Our professor gave us a tour of the landscape. We first descended down several terraces of 1-2 meters in height that marked past shorelines when the sea level was higher. We then waded into the water to make additional observations. The water felt frigid. But, in reality, we were just really hot from being in the sun, and the water was cooling us down significantly. Our professor then showed us the stromatolites.

Stromatolites are one of the oldest forms of life. The earliest stromatolite fossils, found in Greenland, date back to 3.7 billion years ago. They form when a certain kind of cyanobacteria — bacteria that photosynthesize — form clumps and start retaining mud layers. Stromatolites dominated reefs for the first 3.5 billion years of Earth’s history but have been declining for the past 1 billion years. They were succeeded by sponges, rudists, and corals. Their fall was fueled by the rise of animals, which like to eat them. Today, they are limited to very saline water in environments that are too harsh for most animals. These locations include: Shark Bay, several other beaches and lakes in western Australia, Exuma Cays in the Bahamas, Lago Salgada in Brazil, Cuatro Ciénegas and Lake Alchichica in Mexico, and Pampa del Tamarugal National Reserve in Chile.

Stromatolites come in all shapes and sizes — called “morphologies” — but geologists don’t know what they signify. Hamelin Pool in Shark Bay has the largest remaining colony of stromatolites in the world, so our research projects would focus on understanding how their morphologies changed with water depth.

After walking in the water for some time, we headed inland to examine sand dunes. The temperature soared above 40ºC, and the flies intensified. Sand dunes’ shapes provide information about the environment in which they formed. Crescentic barchan dunes form when there’s little surrounding sand and one predominant wind direction. Transverse dunes occur in vast sand seas, and their crests are perpendicular to the wind.  Longitude dunes are created by multiple wind directions. The dunes on the shore were parabolic dunes: barchan dunes that reversed as plants secured their edges and their central arches buckled under the wind. They indicate that the climate is temperate with sufficient precipitation to support vegetation.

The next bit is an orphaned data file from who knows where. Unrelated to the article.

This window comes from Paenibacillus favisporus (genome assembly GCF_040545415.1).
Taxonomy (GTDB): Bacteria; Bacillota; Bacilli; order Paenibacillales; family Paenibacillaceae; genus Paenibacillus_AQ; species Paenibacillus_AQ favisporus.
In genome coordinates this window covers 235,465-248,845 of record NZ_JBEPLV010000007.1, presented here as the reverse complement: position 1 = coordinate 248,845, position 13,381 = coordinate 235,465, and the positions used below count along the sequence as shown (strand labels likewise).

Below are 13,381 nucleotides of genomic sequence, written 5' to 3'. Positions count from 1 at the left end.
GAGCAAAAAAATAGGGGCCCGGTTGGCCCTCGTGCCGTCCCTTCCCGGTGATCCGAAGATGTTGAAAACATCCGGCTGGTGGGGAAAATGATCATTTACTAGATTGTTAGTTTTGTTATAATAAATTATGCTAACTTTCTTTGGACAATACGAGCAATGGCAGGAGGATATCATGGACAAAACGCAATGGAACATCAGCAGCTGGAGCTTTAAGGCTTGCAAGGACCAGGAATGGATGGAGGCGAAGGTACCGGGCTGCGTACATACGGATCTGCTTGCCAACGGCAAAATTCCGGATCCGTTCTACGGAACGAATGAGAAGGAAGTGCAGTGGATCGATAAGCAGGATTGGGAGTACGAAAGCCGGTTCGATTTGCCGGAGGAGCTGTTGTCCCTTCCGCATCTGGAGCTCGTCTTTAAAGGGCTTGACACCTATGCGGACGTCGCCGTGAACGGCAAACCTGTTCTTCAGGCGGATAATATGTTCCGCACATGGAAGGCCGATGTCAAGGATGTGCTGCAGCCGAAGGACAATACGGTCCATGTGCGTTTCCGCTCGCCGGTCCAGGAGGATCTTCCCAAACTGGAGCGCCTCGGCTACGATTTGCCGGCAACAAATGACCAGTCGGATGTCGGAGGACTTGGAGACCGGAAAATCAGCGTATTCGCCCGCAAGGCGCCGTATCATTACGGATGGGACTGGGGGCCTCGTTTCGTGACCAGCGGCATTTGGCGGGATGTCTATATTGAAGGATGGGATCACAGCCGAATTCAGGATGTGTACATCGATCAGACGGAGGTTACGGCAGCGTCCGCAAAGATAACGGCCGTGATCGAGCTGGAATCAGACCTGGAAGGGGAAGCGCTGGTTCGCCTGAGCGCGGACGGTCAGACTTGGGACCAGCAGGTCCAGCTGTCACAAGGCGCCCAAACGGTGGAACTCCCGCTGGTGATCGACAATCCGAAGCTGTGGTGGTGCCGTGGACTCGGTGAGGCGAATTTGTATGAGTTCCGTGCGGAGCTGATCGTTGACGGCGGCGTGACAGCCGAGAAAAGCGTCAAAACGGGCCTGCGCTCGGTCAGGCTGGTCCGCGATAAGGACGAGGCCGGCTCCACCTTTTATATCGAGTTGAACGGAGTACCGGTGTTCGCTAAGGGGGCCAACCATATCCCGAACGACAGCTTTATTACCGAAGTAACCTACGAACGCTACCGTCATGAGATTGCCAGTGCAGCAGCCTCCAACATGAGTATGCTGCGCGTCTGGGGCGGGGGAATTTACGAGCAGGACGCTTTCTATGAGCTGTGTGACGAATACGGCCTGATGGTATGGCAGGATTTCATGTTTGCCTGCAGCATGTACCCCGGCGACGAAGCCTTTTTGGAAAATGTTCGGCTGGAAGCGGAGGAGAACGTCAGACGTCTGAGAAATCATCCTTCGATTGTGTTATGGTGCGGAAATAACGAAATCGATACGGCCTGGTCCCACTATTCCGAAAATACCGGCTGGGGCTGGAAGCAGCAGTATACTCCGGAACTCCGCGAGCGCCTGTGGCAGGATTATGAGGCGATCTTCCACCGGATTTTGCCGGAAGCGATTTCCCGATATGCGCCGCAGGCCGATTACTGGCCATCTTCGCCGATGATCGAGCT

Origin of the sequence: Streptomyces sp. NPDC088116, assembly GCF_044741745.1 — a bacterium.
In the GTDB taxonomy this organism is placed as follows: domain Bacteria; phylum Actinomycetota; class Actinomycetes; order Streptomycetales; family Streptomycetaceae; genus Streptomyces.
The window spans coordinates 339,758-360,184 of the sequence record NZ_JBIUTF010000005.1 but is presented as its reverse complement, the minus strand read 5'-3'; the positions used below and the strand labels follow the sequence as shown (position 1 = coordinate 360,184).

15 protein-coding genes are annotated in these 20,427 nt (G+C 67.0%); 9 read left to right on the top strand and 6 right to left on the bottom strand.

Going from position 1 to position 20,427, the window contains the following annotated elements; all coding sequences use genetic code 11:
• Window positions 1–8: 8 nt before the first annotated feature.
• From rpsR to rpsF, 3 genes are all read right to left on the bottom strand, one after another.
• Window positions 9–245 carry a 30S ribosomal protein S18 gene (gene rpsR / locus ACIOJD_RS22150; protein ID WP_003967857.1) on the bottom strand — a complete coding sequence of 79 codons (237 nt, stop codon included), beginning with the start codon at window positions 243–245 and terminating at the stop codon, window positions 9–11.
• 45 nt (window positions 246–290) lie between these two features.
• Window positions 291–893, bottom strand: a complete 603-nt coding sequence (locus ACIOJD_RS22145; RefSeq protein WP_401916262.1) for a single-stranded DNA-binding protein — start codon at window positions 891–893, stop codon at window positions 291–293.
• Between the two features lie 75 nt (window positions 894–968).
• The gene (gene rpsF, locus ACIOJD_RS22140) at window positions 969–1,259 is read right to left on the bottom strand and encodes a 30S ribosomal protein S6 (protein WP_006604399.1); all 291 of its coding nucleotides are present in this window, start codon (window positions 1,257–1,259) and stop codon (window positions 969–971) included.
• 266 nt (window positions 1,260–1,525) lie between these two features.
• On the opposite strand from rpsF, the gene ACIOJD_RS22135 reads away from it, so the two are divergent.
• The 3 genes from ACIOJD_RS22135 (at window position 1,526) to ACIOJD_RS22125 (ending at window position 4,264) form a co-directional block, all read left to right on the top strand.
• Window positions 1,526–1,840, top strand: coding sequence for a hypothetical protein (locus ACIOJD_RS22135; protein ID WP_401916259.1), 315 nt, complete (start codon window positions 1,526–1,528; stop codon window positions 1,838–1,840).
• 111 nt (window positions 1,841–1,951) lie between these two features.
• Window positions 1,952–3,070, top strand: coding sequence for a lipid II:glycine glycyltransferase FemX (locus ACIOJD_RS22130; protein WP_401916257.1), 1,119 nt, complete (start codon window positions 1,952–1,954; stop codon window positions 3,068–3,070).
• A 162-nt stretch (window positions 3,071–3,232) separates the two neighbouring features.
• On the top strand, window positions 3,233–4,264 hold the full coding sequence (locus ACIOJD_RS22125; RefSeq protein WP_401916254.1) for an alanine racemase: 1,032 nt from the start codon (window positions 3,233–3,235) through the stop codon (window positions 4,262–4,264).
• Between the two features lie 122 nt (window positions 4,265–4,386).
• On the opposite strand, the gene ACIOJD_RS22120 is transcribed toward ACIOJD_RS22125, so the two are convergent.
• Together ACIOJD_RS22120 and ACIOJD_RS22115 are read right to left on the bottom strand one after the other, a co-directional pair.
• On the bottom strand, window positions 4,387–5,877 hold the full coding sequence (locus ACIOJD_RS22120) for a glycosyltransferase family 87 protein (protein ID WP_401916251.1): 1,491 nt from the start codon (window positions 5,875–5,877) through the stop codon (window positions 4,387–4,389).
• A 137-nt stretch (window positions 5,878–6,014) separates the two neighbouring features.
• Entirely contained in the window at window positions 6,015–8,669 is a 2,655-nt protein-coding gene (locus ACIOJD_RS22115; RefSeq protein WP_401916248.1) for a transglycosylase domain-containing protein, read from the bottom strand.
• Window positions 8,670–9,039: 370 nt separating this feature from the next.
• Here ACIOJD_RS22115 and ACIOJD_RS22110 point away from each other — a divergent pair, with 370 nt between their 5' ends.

We stopped to study the cross-bedding in the sandstone of fossilized sand dunes. Sand grains are pushed up the front side of a sand dune by the wind. After they cross its crest, the grains fall down the backside and are deposited in layers. As the wind pushes the dune back, successive layers are deposited on top of one another. Eventually, the land subsides, and these layers are preserved as cross-bedding in sandstone. By measuring the cross-bedding’s direction of inclination, we can determine the types of dunes that existed in the past and the general climate at the time of formation. The two cross-bedded rocks in front of us indicated that there was once a westward-oriented parabolic dune. This information tells us that the climate had enough rain to support plants and that the wind came from a seaward direction.